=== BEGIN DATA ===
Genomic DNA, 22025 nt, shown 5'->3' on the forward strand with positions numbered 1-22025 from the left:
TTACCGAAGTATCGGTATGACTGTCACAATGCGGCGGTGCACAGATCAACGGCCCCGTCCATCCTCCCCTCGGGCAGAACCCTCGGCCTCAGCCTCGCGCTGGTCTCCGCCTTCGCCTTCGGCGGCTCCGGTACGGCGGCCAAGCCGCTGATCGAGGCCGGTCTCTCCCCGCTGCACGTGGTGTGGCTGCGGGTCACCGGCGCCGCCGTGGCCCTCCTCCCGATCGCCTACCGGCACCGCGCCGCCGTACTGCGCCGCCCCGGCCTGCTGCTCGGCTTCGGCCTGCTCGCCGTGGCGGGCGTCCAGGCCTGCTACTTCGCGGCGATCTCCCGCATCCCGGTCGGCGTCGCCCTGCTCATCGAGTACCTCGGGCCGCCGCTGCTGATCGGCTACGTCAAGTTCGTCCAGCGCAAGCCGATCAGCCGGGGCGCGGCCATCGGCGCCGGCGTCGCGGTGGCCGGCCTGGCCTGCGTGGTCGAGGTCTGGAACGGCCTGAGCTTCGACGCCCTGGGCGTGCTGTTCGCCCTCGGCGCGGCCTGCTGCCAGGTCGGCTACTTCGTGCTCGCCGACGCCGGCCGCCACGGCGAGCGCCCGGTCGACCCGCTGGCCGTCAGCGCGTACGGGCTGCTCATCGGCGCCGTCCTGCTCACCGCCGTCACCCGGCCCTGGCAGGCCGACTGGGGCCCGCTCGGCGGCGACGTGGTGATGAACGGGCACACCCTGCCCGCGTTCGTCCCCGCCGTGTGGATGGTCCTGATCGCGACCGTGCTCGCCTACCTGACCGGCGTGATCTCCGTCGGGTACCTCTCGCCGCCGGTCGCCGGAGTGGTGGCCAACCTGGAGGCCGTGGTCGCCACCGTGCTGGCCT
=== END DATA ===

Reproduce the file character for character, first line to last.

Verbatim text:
Genomic DNA, 22025 nt, shown 5'->3' on the forward strand with positions numbered 1-22025 from the left:
TTACCGAAGTATCGGTATGACTGTCACAATGCGGCGGTGCACAGATCAACGGCCCCGTCCATCCTCCCCTCGGGCAGAACCCTCGGCCTCAGCCTCGCGCTGGTCTCCGCCTTCGCCTTCGGCGGCTCCGGTACGGCGGCCAAGCCGCTGATCGAGGCCGGTCTCTCCCCGCTGCACGTGGTGTGGCTGCGGGTCACCGGCGCCGCCGTGGCCCTCCTCCCGATCGCCTACCGGCACCGCGCCGCCGTACTGCGCCGCCCCGGCCTGCTGCTCGGCTTCGGCCTGCTCGCCGTGGCGGGCGTCCAGGCCTGCTACTTCGCGGCGATCTCCCGCATCCCGGTCGGCGTCGCCCTGCTCATCGAGTACCTCGGGCCGCCGCTGCTGATCGGCTACGTCAAGTTCGTCCAGCGCAAGCCGATCAGCCGGGGCGCGGCCATCGGCGCCGGCGTCGCGGTGGCCGGCCTGGCCTGCGTGGTCGAGGTCTGGAACGGCCTGAGCTTCGACGCCCTGGGCGTGCTGTTCGCCCTCGGCGCGGCCTGCTGCCAGGTCGGCTACTTCGTGCTCGCCGACGCCGGCCGCCACGGCGAGCGCCCGGTCGACCCGCTGGCCGTCAGCGCGTACGGGCTGCTCATCGGCGCCGTCCTGCTCACCGCCGTCACCCGGCCCTGGCAGGCCGACTGGGGCCCGCTCGGCGGCGACGTGGTGATGAACGGGCACACCCTGCCCGCGTTCGTCCCCGCCGTGTGGATGGTCCTGATCGCGACCGTGCTCGCCTACCTGACCGGCGTGATCTCCGTCGGGTACCTCTCGCCGCCGGTCGCCGGAGTGGTGGCCAACCTGGAGGCCGTGGTCGCCACCGTGCTGGCCT